Who run Bartertown?

 

See this link for my giveaway!  FREEMoney!

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Conversions using any of the "out-of-set" categories are done at the whole set level. A non "in-set" conversion will always give you a piece of a different set than the original piece. A list of valid target sets (based on conversion group and a few things like the original enhancement's level) is constructed first and then a random set is chosen from that list. Pieces within the resulting set are chosen randomly from the pieces listed as part of that set. There are no rerolls.

Edited by UberGuy
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On 4/21/2021 at 12:15 PM, UberGuy said:

I just went digging in some of the public I26 code, which is a couple of years old now. I didn't study it in great detail, but here's what I got from it.

 

The list of bids and listings are stored in "binary heap" structures storing pointers to structures representing bids and sales, respectively. A processing loop iterates over both in parallel, popping items off of the "top" of the two heaps looking for matches where a bid fulfills a listing. "Skipped" bids and listings that don't line up are stuffed into temporary heaps during processed and all of them are shoved back into the main bid/sale heaps before moving on to the next loop iteration.

 

Sort order of items with different values in binary heaps is stable, meaning the sort order of unchanged entries will be the same after an insertion or removal of an item to/from the heap. However, the sort order of items with equal values (ties) is not guaranteed to be stable. The auction item listings stored in the heaps are sorted by item name and the bid/sale price, without reference to who is bidding on or selling the item, or when the bid/sale was posted. This means changes to the structures can re-order the ties on each heap change.

 

 

I'm guessing that this was just an easier programming job, but boy, it smarts at the thought that someone else can come in after you at the same price and buy or sell first.

 

Almost makes you want to spend time on developing pricing strategy...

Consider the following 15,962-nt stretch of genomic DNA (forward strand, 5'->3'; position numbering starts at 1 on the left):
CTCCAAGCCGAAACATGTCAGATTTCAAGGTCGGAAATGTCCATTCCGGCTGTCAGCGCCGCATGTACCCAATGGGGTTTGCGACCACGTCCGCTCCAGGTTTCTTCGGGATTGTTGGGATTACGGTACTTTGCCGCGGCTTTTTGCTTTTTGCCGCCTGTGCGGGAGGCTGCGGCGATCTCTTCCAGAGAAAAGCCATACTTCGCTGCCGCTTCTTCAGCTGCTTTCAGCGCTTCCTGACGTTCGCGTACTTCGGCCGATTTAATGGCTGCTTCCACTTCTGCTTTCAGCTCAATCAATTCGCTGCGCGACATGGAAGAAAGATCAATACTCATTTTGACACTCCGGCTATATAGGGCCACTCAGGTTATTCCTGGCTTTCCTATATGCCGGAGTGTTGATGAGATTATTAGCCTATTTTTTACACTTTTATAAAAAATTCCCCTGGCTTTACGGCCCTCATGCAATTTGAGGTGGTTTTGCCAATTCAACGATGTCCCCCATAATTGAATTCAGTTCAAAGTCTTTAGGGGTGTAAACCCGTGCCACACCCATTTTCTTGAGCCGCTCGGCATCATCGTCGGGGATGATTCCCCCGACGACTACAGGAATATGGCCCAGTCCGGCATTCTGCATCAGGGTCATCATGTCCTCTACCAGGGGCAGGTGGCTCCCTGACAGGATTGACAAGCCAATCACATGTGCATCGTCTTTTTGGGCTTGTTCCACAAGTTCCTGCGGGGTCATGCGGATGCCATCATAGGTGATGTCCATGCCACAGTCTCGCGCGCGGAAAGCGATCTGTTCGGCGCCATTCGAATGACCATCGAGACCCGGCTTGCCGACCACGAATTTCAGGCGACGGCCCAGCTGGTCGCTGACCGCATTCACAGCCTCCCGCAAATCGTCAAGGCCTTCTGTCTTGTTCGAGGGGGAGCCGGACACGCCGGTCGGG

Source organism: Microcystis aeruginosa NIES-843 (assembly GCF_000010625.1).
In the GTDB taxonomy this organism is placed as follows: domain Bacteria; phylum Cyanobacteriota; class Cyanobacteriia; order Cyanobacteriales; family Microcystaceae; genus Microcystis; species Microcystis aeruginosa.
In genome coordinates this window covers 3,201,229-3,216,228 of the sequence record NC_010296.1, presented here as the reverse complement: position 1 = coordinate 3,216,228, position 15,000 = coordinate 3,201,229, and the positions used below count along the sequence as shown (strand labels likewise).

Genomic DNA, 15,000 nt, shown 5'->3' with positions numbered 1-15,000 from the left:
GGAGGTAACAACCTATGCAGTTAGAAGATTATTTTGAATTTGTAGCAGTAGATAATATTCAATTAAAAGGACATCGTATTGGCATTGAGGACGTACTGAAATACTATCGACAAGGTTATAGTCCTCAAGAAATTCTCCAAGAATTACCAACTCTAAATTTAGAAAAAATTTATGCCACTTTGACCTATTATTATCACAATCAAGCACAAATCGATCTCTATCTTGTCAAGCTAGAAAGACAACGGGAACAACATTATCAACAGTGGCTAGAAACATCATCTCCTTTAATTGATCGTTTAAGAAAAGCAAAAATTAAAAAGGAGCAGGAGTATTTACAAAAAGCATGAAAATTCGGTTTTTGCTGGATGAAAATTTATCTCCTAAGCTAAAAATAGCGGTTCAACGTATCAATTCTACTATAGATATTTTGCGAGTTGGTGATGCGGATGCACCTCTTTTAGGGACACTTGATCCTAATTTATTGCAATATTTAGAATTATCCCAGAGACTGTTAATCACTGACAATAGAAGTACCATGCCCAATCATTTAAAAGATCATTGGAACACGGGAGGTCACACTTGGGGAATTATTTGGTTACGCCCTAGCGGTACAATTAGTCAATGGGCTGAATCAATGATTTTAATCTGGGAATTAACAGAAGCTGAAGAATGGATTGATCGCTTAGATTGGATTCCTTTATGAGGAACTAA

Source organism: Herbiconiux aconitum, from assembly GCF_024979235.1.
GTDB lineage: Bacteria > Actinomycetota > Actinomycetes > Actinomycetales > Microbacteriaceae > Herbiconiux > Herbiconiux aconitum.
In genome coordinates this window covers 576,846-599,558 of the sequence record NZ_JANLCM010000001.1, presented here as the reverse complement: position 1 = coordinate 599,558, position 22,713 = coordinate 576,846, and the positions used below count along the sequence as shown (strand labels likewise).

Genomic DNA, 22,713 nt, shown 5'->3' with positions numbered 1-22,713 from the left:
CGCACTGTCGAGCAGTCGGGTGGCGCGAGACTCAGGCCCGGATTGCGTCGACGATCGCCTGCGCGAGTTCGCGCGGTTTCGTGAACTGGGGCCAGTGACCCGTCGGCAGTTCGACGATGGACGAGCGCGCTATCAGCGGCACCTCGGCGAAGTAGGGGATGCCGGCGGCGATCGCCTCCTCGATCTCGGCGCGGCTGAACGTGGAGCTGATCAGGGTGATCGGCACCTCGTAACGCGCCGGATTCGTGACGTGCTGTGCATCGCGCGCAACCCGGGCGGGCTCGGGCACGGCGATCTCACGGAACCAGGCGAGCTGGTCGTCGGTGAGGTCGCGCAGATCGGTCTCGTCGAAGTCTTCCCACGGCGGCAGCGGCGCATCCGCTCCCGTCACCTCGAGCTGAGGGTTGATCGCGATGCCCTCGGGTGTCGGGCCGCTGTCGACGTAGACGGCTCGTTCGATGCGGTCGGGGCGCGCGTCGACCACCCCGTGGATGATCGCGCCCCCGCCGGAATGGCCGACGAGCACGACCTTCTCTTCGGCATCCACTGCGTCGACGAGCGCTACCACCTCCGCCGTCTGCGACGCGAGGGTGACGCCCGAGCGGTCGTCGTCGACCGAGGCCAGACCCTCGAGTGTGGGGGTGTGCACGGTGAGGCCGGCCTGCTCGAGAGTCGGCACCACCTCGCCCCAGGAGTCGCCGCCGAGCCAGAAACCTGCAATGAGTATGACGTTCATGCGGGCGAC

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Who run Bartertown?

 

See this link for my giveaway!  FREEMoney!

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On 4/21/2021 at 2:06 PM, UberGuy said:

. A list of valid target sets (based on conversion group and a few things like the original enhancement's level) is constructed first and then a random set is chosen from that list. Pieces within the resulting set are chosen randomly from the pieces listed as part of that set. There are no rerolls.

 

I assume that these are equal weighted, both in terms of selecting a new set and then within the set?

 

And thanks again @UberGuy you're my patron saint!

Who run Bartertown?

 

See this link for my giveaway!  FREEMoney!

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24 minutes ago, Yomo Kimyata said:

 

I assume that these are equal weighted, both in terms of selecting a new set and then within the set?

 

And thanks again @UberGuy you're my patron saint!

 

Yep. It picks a random integer in the range 0 - (LIST_SIZE-1) and indexes into the array using that.

 

And very welcome!

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On 4/21/2021 at 12:15 PM, UberGuy said:

Sort order of items with different values in binary heaps is stable, meaning the sort order of unchanged entries will be the same after an insertion or removal of an item to/from the heap. However, the sort order of items with equal values (ties) is not guaranteed to be stable. 

 

In my day job (the one I don't get Patrol XP for) I find myself on both sides of issues like this: explaining why we just can't write requirements around specific implementations and motivating testers to demonstrate that any invocation of the "80-20" rule had better be thorough enough to show me that such an issue (caused by a specific immutable implementation) happens less than 20% of the time.

 

I think it was Genghis Khan that said "There will always be one software engineer willing to walk alone into the blizzard just to scream at the Dzud."